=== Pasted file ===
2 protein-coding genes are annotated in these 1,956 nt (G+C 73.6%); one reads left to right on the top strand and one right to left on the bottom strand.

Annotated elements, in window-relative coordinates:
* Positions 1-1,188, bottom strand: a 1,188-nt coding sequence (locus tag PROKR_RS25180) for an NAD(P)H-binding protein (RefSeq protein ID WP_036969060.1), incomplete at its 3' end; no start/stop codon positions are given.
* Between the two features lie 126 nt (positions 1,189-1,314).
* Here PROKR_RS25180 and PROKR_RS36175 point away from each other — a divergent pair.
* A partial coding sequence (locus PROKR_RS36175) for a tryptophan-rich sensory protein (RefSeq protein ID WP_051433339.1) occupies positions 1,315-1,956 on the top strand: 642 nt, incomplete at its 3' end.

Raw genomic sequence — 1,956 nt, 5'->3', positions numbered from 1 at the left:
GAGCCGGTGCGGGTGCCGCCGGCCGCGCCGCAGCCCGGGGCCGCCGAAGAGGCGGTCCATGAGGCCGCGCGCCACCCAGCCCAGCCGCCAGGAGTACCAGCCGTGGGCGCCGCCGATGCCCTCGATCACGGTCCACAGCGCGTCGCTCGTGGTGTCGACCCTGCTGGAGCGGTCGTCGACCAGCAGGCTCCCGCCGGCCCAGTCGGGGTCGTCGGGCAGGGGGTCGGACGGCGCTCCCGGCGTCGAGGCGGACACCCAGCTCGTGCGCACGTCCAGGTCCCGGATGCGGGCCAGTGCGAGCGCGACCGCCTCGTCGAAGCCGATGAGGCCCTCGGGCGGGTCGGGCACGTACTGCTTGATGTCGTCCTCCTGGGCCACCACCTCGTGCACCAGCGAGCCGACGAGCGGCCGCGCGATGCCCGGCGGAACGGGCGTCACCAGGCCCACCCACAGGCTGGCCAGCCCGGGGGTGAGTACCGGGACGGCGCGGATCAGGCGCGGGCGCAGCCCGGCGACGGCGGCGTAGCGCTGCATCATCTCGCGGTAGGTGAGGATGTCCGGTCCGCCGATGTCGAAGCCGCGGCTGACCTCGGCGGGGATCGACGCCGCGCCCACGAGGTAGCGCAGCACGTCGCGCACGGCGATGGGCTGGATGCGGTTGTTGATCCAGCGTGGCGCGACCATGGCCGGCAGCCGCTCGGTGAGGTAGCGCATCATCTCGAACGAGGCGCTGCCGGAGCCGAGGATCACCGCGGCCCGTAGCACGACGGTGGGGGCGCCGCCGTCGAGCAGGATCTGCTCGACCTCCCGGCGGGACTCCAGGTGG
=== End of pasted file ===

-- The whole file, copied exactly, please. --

2 protein-coding genes are annotated in these 1,956 nt (G+C 73.6%); one reads left to right on the top strand and one right to left on the bottom strand.

Annotated elements, in window-relative coordinates:
* Positions 1-1,188, bottom strand: a 1,188-nt coding sequence (locus tag PROKR_RS25180) for an NAD(P)H-binding protein (RefSeq protein ID WP_036969060.1), incomplete at its 3' end; no start/stop codon positions are given.
* Between the two features lie 126 nt (positions 1,189-1,314).
* Here PROKR_RS25180 and PROKR_RS36175 point away from each other — a divergent pair.
* A partial coding sequence (locus PROKR_RS36175) for a tryptophan-rich sensory protein (RefSeq protein ID WP_051433339.1) occupies positions 1,315-1,956 on the top strand: 642 nt, incomplete at its 3' end.

Raw genomic sequence — 1,956 nt, 5'->3', positions numbered from 1 at the left:
GAGCCGGTGCGGGTGCCGCCGGCCGCGCCGCAGCCCGGGGCCGCCGAAGAGGCGGTCCATGAGGCCGCGCGCCACCCAGCCCAGCCGCCAGGAGTACCAGCCGTGGGCGCCGCCGATGCCCTCGATCACGGTCCACAGCGCGTCGCTCGTGGTGTCGACCCTGCTGGAGCGGTCGTCGACCAGCAGGCTCCCGCCGGCCCAGTCGGGGTCGTCGGGCAGGGGGTCGGACGGCGCTCCCGGCGTCGAGGCGGACACCCAGCTCGTGCGCACGTCCAGGTCCCGGATGCGGGCCAGTGCGAGCGCGACCGCCTCGTCGAAGCCGATGAGGCCCTCGGGCGGGTCGGGCACGTACTGCTTGATGTCGTCCTCCTGGGCCACCACCTCGTGCACCAGCGAGCCGACGAGCGGCCGCGCGATGCCCGGCGGAACGGGCGTCACCAGGCCCACCCACAGGCTGGCCAGCCCGGGGGTGAGTACCGGGACGGCGCGGATCAGGCGCGGGCGCAGCCCGGCGACGGCGGCGTAGCGCTGCATCATCTCGCGGTAGGTGAGGATGTCCGGTCCGCCGATGTCGAAGCCGCGGCTGACCTCGGCGGGGATCGACGCCGCGCCCACGAGGTAGCGCAGCACGTCGCGCACGGCGATGGGCTGGATGCGGTTGTTGATCCAGCGTGGCGCGACCATGGCCGGCAGCCGCTCGGTGAGGTAGCGCATCATCTCGAACGAGGCGCTGCCGGAGCCGAGGATCACCGCGGCCCGTAGCACGACGGTGGGGGCGCCGCCGTCGAGCAGGATCTGCTCGACCTCCCGGCGGGACTCCAGGTGG